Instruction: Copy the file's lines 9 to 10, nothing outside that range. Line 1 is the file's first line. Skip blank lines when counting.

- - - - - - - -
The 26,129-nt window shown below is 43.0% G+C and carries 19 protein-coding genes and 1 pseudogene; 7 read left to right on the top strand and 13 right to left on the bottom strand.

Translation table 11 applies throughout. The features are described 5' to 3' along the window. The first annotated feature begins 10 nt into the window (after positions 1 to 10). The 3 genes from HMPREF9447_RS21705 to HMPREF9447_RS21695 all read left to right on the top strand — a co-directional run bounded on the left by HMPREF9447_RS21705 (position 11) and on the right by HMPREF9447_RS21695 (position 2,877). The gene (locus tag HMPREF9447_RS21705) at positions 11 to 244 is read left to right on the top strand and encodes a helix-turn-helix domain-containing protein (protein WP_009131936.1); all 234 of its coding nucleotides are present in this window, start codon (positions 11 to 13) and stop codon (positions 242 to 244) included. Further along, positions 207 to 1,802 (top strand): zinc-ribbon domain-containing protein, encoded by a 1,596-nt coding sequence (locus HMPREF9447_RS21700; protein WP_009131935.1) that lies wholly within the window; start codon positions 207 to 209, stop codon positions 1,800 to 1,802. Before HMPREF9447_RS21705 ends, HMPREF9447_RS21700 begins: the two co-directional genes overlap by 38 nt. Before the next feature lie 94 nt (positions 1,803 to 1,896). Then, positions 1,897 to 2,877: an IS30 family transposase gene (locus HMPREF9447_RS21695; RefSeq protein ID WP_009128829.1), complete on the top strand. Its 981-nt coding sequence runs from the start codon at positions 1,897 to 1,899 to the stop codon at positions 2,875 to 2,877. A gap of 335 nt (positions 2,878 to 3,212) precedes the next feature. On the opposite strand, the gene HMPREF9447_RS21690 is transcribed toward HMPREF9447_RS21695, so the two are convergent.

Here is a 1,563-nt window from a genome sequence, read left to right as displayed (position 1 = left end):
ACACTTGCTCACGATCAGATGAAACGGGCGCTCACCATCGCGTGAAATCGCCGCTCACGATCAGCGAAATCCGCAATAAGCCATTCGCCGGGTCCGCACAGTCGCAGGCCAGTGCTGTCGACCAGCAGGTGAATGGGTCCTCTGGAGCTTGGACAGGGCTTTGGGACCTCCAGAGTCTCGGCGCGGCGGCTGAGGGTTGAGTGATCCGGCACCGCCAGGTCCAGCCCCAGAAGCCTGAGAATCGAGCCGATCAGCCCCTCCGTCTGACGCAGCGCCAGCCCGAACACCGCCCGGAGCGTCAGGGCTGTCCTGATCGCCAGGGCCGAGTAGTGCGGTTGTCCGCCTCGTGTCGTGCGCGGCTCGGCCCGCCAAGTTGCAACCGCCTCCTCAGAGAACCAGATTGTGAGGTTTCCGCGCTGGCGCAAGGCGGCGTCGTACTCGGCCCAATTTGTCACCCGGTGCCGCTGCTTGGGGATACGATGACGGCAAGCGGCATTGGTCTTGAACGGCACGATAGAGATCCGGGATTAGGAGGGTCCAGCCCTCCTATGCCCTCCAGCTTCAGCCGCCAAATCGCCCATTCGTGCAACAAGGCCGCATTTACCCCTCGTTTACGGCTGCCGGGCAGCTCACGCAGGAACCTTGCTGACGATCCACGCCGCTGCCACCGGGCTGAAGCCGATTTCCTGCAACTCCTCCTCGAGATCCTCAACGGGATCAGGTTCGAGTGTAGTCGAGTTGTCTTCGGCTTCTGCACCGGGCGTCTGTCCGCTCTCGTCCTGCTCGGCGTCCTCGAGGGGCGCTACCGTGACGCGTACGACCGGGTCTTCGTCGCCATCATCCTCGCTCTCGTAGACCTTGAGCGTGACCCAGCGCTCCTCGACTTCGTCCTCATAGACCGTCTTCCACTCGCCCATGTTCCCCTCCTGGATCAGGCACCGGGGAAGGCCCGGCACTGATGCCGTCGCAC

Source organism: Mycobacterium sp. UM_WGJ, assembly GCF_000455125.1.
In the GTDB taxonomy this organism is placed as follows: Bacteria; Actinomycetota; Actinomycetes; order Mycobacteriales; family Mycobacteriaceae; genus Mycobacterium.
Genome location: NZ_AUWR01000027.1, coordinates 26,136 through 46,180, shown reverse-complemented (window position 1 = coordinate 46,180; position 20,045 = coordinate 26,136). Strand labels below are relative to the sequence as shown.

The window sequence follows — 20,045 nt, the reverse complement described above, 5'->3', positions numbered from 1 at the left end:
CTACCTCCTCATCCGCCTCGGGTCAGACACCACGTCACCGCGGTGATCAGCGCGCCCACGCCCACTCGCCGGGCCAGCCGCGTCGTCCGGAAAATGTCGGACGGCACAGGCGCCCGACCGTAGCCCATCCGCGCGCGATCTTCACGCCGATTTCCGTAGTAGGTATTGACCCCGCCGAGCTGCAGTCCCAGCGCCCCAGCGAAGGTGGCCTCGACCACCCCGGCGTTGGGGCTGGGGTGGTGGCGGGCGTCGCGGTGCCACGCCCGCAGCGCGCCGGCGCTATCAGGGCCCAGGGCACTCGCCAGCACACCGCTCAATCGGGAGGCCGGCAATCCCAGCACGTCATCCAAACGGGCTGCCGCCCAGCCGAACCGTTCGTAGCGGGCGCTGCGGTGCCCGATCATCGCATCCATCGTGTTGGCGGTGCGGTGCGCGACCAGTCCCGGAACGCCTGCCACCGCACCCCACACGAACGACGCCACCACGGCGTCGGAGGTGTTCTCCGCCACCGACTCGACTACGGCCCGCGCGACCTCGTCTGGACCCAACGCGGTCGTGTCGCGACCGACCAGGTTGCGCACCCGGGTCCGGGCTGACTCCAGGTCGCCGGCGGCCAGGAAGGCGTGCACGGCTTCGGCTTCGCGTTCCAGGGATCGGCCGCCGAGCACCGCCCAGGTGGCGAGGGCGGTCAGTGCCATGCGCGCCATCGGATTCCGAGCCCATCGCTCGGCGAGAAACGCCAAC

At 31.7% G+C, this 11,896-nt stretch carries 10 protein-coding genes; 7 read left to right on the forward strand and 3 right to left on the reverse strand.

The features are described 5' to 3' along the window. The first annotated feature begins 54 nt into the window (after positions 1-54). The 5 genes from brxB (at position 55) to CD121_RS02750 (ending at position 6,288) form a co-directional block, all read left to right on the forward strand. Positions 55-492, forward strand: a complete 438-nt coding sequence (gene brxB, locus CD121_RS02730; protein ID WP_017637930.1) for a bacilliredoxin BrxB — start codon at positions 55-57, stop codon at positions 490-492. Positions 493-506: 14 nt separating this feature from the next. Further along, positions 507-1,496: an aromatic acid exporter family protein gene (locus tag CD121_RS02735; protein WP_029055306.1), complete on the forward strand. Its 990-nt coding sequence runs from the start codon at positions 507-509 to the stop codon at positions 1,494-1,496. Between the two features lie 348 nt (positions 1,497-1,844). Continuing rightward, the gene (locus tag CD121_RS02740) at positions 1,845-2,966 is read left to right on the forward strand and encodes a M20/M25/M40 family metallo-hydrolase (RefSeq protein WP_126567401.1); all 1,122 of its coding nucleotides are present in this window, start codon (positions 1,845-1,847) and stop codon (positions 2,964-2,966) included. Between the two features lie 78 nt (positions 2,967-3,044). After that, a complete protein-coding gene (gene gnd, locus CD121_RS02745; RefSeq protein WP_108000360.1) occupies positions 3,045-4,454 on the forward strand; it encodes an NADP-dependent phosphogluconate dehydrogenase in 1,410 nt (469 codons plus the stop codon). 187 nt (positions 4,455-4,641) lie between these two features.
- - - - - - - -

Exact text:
CTACCTCCTCATCCGCCTCGGGTCAGACACCACGTCACCGCGGTGATCAGCGCGCCCACGCCCACTCGCCGGGCCAGCCGCGTCGTCCGGAAAATGTCGGACGGCACAGGCGCCCGACCGTAGCCCATCCGCGCGCGATCTTCACGCCGATTTCCGTAGTAGGTATTGACCCCGCCGAGCTGCAGTCCCAGCGCCCCAGCGAAGGTGGCCTCGACCACCCCGGCGTTGGGGCTGGGGTGGTGGCGGGCGTCGCGGTGCCACGCCCGCAGCGCGCCGGCGCTATCAGGGCCCAGGGCACTCGCCAGCACACCGCTCAATCGGGAGGCCGGCAATCCCAGCACGTCATCCAAACGGGCTGCCGCCCAGCCGAACCGTTCGTAGCGGGCGCTGCGGTGCCCGATCATCGCATCCATCGTGTTGGCGGTGCGGTGCGCGACCAGTCCCGGAACGCCTGCCACCGCACCCCACACGAACGACGCCACCACGGCGTCGGAGGTGTTCTCCGCCACCGACTCGACTACGGCCCGCGCGACCTCGTCTGGACCCAACGCGGTCGTGTCGCGACCGACCAGGTTGCGCACCCGGGTCCGGGCTGACTCCAGGTCGCCGGCGGCCAGGAAGGCGTGCACGGCTTCGGCTTCGCGTTCCAGGGATCGGCCGCCGAGCACCGCCCAGGTGGCGAGGGCGGTCAGTGCCATGCGCGCCATCGGATTCCGAGCCCATCGCTCGGCGAGAAACGCCAAC

At 31.7% G+C, this 11,896-nt stretch carries 10 protein-coding genes; 7 read left to right on the forward strand and 3 right to left on the reverse strand.